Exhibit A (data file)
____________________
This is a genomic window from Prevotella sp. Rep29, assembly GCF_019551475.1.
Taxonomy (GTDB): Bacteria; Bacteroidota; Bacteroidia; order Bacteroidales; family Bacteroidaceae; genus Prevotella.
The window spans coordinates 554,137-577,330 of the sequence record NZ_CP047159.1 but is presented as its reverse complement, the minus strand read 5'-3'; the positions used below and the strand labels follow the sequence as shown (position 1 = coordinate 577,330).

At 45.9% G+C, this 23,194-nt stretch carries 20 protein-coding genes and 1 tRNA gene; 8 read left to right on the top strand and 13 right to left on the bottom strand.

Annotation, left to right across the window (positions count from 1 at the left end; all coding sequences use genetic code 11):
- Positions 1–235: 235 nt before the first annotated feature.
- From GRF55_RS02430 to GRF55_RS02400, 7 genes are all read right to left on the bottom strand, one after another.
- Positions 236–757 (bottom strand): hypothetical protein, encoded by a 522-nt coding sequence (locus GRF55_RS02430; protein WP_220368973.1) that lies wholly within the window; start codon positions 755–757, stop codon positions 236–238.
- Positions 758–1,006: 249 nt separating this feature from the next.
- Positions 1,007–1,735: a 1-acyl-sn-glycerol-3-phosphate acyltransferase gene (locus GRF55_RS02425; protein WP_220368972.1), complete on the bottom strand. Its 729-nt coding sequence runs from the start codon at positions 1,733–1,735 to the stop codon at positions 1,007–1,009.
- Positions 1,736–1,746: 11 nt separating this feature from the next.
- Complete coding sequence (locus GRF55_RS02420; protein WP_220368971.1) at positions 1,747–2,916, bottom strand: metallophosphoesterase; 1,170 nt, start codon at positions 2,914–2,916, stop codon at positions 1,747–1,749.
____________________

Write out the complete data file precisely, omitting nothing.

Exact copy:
This is a genomic window from Prevotella sp. Rep29, assembly GCF_019551475.1.
Taxonomy (GTDB): Bacteria; Bacteroidota; Bacteroidia; order Bacteroidales; family Bacteroidaceae; genus Prevotella.
The window spans coordinates 554,137-577,330 of the sequence record NZ_CP047159.1 but is presented as its reverse complement, the minus strand read 5'-3'; the positions used below and the strand labels follow the sequence as shown (position 1 = coordinate 577,330).

At 45.9% G+C, this 23,194-nt stretch carries 20 protein-coding genes and 1 tRNA gene; 8 read left to right on the top strand and 13 right to left on the bottom strand.

Annotation, left to right across the window (positions count from 1 at the left end; all coding sequences use genetic code 11):
- Positions 1–235: 235 nt before the first annotated feature.
- From GRF55_RS02430 to GRF55_RS02400, 7 genes are all read right to left on the bottom strand, one after another.
- Positions 236–757 (bottom strand): hypothetical protein, encoded by a 522-nt coding sequence (locus GRF55_RS02430; protein WP_220368973.1) that lies wholly within the window; start codon positions 755–757, stop codon positions 236–238.
- Positions 758–1,006: 249 nt separating this feature from the next.
- Positions 1,007–1,735: a 1-acyl-sn-glycerol-3-phosphate acyltransferase gene (locus GRF55_RS02425; protein WP_220368972.1), complete on the bottom strand. Its 729-nt coding sequence runs from the start codon at positions 1,733–1,735 to the stop codon at positions 1,007–1,009.
- Positions 1,736–1,746: 11 nt separating this feature from the next.
- Complete coding sequence (locus GRF55_RS02420; protein WP_220368971.1) at positions 1,747–2,916, bottom strand: metallophosphoesterase; 1,170 nt, start codon at positions 2,914–2,916, stop codon at positions 1,747–1,749.